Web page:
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    • Adams, John

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Documents filtered by: Period="Revolutionary War" AND Correspondent="Adams, John"
Results 3411-3420 of 6,579 sorted by date (ascending)
341123d. Sunday. (Adams Papers)
Waited in the Morning on Mr. Chaumont, agreed to go tomorrow Morning, on board the Sensible to make my Visit to the Commander. Went to the Lodging of Mr. Ingraham and Blodget. where about 8 or 10 Americans Breakfast every Morning and drink Punch every Evening. Took a Walk with Mr. Ingraham about the Town and then went and dined with Mr. Puchelberg. This is a modest and a decent German. He says...
341224. Monday. (Adams Papers)
Went with Mr. Chaumont to make my Visit to the Captain of the Sensible, the Frigate in which I am to embark, and was civilly received. Went next on Board the Pallas, where we breakfasted with the Officers, and then viewed the Ship. Went next on board the Poor Richard and took another look at her. Went ashore and dined with C. Jones. The Captain of the Pallas dined there and an Officer of his...
3413[June 1779] (Adams Papers)
Dined on Shore at the Coffee House with Jones, Landais, the two Aids de Camp of the Marquis de la Fayette, Capt. Cotineau. Dined on Board the Sensible, at the Invitation of the Captn. Mr. Chavan Chavagnes , with Mr. Thevenard, Mr. Grandville, Mr. Chaumont, &c. &c. On fait, et defait—mande et contremand. “A Strong Fleet is necessary to defend the Port of Brest.” This Observation, which I had...
34141779 June 1st. (Adams Papers)
Dined on Shore at the Coffee House with Jones, Landais, the two Aids de Camp of the Marquis de la Fayette, Capt. Cotineau.
3415June 2d. Wednesday. (Adams Papers)
Dined on Board the Sensible, at the Invitation of the Captn. Mr. Chavan Chavagnes , with Mr. Thevenard, Mr. Grandville, Mr. Chaumont, &c. &c. On fait, et defait—mande et contremand. “A Strong Fleet is necessary to defend the Port of Brest.” This Observation, which I had never heard before, struck me. The Dry Docks might be destroyed, the Stores burnt or demolished, the Magazines destroyed, &c....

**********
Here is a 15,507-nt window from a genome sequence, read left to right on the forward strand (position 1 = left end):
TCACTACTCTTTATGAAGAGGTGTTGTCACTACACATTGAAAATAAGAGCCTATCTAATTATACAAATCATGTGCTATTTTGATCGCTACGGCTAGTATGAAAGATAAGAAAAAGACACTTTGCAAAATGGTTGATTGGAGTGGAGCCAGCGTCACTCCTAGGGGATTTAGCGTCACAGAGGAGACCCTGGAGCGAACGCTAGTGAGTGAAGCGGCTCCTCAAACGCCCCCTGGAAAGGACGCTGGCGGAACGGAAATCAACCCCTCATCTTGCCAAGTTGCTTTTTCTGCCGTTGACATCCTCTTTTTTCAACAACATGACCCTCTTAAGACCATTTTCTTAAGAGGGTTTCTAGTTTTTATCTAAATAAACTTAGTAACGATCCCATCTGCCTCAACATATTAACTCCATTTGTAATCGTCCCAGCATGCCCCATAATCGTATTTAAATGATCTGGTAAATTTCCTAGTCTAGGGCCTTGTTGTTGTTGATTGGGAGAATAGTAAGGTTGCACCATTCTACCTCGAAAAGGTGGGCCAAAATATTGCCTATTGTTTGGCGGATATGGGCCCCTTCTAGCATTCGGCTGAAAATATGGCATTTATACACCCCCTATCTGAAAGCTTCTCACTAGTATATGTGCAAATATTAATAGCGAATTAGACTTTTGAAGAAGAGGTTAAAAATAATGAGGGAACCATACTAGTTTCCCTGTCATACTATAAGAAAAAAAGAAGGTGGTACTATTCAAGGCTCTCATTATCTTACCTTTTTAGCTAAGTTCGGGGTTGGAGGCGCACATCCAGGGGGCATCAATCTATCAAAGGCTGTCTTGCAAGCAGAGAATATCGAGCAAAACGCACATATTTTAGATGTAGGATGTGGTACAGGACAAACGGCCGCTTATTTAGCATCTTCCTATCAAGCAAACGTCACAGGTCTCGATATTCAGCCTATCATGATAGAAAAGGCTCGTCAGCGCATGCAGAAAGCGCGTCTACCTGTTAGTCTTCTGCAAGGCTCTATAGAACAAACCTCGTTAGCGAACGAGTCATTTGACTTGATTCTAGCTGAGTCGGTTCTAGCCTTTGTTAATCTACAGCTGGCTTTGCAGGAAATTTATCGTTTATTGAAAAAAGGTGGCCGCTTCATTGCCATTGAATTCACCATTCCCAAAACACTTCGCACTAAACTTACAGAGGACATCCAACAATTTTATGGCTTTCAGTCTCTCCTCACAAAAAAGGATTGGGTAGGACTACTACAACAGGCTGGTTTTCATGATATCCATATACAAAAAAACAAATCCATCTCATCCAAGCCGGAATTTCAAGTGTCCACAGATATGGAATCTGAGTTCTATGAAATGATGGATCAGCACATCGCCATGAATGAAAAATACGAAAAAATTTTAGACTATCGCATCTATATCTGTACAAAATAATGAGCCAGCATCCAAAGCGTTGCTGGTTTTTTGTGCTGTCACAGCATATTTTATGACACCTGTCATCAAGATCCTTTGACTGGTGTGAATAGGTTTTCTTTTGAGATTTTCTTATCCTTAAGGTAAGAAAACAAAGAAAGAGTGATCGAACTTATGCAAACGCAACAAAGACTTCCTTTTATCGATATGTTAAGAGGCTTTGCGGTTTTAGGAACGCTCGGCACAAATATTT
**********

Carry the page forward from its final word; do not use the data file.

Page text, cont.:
I am much honored by the open and Confidential Manner, in which you have written to me; in return to which, I must assure you, that I heartily Concur with You in your Sentiments of the Necessity of the french Courts holding a Most liberal and neutral Conduct, and that it will do so, I look upon the New Appointment, to be an Earnest. I am to have the Honour of meeting the Gentleman, who is...
Either my Letter to you of the 29th. March miscarried or you are in my debt. The inclosed MS which belongs to you was seald to go by Mr. Ford and was omitted by mistake. This will be delivered to you by the Chevalier de la Luzerne and M. de Marbois, whom you will find to be Gentlemen worthy of the important trusts they fill. I am much obliged to you for your kindness to Mr. Ford, and hope you...
The Chevalier de La Luzerne sat out Yesterday for L’Orient, and will be with you perhaps before this comes to hand. You will find him a very agreable sensible Man, and a hearty Friend to the Cause of America. As you may land in Boston and are not certain of going directly to Philada. I have put under his Care my Dispatches for Congress, and request yours for those to New England. Mr. Bondfield...
By advices from America since my last to you, my Enemies are determind to impeach my attachment to our Country and our her cause, per fas et per nefas. This makes it necessary for me to request of you, your opinion on that point, from the knowlege you have had of my conduct while we acted together in Commission. The Calumnies of wicked men, can only be refuted by the testimony of those who are...
LS : Massachusetts Historical Society; copy: Library of Congress The Chevalier de La Luzerne sat out Yesterday for L’Orient, and will be with you perhaps before this comes to hand. You will find him a very agreable sensible Man, and a hearty Friend to the Cause of America. As you may land in Boston and are not certain of going directly to Philada: I have put under his Care my Dispatches for...